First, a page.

Not all life insurance policies are created equal
Man is Mortal. That makes life insurance a little unique and interesting, doesn’t it? We purchase things like health insurance, car insurance and home insurance, then hope we never have a need to use them. Life insurance is different because it’s a widely accepted fact that, sooner or later, each one of us will die.
So many choices. When it comes to life insurance, there are many options. You may have heard terms like “whole life insurance,” “term insurance,” or “variable insurance,” but what do they all mean? And what are the differences? Well, first let us point out what they have in common: all life insurance policies provide payment to a beneficiary in the event of your death. Except for that basic tenet, the differences between policies can be major.
What are the types of life insurance policies available?
The five major types of life insurance are: Whole Life, Term Life, Indexed Universal Life, Variable Life and Universal Life.
Typically a policy holder makes equal premium payments for life. The death benefit and cash value are predetermined and guaranteed (subject to dividend paying ability of the issuing company). Once a policy is purchased, the policy holders only responsibility is to pay the fixed premium on a monthly or annual baisis–depending on how the policy was designed.
Term insurance coverage lasts for a specified amount of time based on it’s term. If a 30 year term policy is purchased, the policy would only last for 30 years. If the policy holder passed away during the 30 year term, a death benefit would be paid out to the beneficiary(ies). But, if the policy holder were to outlive (or live past) the 30 year term, no death benefit would be paid to the beneficiary. This type of insurance is purchased for the death benefit only. Premium payments for term insurance are usually at a low cost and no cash value is accumulated.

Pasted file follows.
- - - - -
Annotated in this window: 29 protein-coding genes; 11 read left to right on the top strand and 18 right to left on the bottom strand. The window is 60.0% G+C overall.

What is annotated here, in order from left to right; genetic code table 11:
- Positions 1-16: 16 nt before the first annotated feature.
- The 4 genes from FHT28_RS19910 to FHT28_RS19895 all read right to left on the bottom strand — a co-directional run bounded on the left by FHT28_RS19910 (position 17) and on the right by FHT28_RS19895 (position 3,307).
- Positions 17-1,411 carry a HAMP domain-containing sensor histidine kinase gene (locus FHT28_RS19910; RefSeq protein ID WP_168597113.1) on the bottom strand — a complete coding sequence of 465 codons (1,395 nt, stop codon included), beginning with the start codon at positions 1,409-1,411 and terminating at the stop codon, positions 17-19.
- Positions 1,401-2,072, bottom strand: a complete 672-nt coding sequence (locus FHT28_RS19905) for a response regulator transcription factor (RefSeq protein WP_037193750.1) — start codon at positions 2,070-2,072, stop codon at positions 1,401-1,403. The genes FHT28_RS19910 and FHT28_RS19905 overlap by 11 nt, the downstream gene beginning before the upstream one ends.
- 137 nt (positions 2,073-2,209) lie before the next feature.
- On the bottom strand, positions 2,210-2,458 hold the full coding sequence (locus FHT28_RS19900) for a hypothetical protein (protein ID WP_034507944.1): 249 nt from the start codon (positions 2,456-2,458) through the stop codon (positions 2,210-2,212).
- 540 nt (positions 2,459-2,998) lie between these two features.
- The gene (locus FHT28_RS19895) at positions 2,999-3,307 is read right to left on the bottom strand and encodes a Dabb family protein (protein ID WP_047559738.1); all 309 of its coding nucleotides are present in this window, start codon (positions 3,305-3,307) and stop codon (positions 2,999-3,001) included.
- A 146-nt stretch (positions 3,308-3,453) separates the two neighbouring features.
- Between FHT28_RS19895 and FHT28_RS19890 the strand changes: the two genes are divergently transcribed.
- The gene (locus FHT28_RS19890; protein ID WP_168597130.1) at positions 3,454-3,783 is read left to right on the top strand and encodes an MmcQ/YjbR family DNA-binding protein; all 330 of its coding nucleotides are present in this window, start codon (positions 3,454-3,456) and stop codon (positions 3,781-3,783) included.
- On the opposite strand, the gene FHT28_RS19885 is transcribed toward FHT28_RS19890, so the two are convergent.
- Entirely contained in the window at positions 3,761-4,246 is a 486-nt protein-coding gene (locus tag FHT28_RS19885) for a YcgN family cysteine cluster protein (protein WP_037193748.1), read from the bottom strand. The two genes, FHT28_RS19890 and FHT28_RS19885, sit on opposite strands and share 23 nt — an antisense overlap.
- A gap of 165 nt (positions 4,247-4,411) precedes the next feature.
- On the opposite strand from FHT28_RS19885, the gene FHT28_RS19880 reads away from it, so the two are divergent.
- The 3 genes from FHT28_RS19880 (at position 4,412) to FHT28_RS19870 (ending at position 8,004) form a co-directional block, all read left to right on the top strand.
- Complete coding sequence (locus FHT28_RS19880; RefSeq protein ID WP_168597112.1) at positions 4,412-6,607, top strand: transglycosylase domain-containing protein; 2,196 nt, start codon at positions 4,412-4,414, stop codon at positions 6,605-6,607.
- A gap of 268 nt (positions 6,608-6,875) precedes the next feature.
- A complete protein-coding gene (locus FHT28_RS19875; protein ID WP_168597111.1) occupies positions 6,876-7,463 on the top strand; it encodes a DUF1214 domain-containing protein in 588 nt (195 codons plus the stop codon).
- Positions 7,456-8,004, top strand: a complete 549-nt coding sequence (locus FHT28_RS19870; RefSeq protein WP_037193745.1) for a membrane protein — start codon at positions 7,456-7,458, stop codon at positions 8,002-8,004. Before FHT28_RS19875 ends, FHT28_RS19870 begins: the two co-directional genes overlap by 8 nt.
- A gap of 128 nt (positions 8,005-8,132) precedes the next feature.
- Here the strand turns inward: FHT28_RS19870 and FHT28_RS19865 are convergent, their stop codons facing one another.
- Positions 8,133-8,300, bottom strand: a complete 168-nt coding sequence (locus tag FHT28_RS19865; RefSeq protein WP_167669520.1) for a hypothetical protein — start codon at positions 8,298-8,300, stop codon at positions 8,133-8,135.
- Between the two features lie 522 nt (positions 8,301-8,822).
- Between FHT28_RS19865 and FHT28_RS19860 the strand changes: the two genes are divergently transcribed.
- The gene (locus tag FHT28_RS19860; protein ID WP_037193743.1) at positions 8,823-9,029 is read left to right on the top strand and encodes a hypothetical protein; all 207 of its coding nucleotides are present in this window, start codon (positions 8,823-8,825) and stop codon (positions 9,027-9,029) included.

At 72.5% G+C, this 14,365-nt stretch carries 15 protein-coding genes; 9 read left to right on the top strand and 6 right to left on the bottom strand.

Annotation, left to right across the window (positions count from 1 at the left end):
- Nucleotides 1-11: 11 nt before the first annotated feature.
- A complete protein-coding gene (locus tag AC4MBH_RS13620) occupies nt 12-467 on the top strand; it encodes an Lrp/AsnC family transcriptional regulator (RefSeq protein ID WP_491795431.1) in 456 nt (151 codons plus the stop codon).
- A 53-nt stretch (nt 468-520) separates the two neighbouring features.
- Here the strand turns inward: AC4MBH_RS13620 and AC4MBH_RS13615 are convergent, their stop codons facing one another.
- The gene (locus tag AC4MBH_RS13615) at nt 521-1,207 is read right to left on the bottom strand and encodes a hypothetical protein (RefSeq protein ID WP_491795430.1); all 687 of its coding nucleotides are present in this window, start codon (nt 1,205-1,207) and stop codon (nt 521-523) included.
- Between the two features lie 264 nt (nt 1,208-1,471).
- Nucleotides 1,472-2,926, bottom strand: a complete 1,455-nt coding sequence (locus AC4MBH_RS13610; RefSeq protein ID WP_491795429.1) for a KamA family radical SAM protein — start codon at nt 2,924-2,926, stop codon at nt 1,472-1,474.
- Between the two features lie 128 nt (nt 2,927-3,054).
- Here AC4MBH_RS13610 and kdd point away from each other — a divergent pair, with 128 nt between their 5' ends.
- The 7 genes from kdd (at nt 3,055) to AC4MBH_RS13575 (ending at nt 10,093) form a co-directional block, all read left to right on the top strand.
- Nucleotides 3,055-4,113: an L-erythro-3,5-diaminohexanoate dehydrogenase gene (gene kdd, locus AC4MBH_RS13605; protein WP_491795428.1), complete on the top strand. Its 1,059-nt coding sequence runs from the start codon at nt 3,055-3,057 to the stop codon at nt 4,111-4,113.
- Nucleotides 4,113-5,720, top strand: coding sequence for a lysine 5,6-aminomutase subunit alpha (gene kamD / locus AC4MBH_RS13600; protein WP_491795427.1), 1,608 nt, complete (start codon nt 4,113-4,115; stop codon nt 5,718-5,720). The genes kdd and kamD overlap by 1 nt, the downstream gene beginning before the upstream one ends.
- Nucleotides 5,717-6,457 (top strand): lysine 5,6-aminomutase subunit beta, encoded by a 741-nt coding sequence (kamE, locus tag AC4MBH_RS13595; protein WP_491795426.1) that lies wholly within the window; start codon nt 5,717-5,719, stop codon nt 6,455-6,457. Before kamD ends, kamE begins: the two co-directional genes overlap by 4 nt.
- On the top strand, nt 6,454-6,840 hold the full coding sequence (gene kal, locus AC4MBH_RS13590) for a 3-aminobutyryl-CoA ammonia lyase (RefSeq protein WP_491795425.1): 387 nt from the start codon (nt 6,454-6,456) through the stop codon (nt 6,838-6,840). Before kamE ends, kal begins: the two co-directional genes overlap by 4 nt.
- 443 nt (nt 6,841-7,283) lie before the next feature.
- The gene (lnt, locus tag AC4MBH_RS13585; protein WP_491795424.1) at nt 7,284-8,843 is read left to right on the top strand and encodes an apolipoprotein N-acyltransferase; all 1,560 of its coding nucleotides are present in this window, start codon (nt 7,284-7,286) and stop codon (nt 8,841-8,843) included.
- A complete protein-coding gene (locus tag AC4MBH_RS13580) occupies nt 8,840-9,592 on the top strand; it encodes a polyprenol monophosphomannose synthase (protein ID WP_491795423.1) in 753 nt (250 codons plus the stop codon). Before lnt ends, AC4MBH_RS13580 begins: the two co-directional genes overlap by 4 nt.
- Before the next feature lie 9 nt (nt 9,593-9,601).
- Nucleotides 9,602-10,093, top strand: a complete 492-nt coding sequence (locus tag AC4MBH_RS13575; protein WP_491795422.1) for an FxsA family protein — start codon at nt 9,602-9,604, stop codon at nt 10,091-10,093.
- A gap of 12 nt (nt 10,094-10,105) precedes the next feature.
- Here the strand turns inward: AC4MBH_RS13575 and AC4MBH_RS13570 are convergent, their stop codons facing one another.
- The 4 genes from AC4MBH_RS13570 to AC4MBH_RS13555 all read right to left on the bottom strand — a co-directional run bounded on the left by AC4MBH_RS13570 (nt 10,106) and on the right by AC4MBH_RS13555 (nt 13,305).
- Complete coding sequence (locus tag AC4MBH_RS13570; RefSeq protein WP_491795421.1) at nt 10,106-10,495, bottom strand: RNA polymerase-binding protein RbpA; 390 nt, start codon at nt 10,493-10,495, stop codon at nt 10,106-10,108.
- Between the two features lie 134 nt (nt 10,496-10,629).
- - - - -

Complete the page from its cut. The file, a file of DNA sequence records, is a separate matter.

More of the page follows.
Similar to whole life, a variable life policy requires a level of premium payment for life. Returns are not guaranteed as there is an investment fund that is tied to a stock or bond mutual-fund investment.
A universal life policy is a variation of whole life insurance (permanent insurance) with more flexibility to change premium payments, death benefit and cash values to be changed or altered at any time. Also unlike whole life insurance, universal life insurance combines term insurance with a money market-type investment that pays a market rate of return.
Why do people own life insurance?
The primary purpose of life insurance is to protect your dependents financially in the event of your passing.
What are beneficiaries and contingent beneficiaries?
A policy holder will name a beneficiary (person or entity) to receive the death benefit upon your passing. Often times beneficiaries are spouses, children or family members. A contingent beneficiary can also be named as the “next-in-line” to receive the death benefit of your policy in the event your first beneficiary passes before you.
Bank On Yourself®:
Demystifying The Whole Life Policy Concept
Not all life insurance policies are created equal. In fact, Bank On Yourself® is not a traditional whole life policy. Bank On Yourself®-type policies have riders or options added on that significantly turbocharge their growth compared to traditionally designed policies. Whereas, traditional whole life insurance tends to grow at a much slower rate and can be very expensive to purchase!
Also with Bank On Yourself®, no two policies are alike. Yours would be custom-tailored to help you reach as many of your short-term and long-term goals and dreams as possible, in the shortest time possible.
Here are some helpful videos and article with more information about Bank On Yourself®: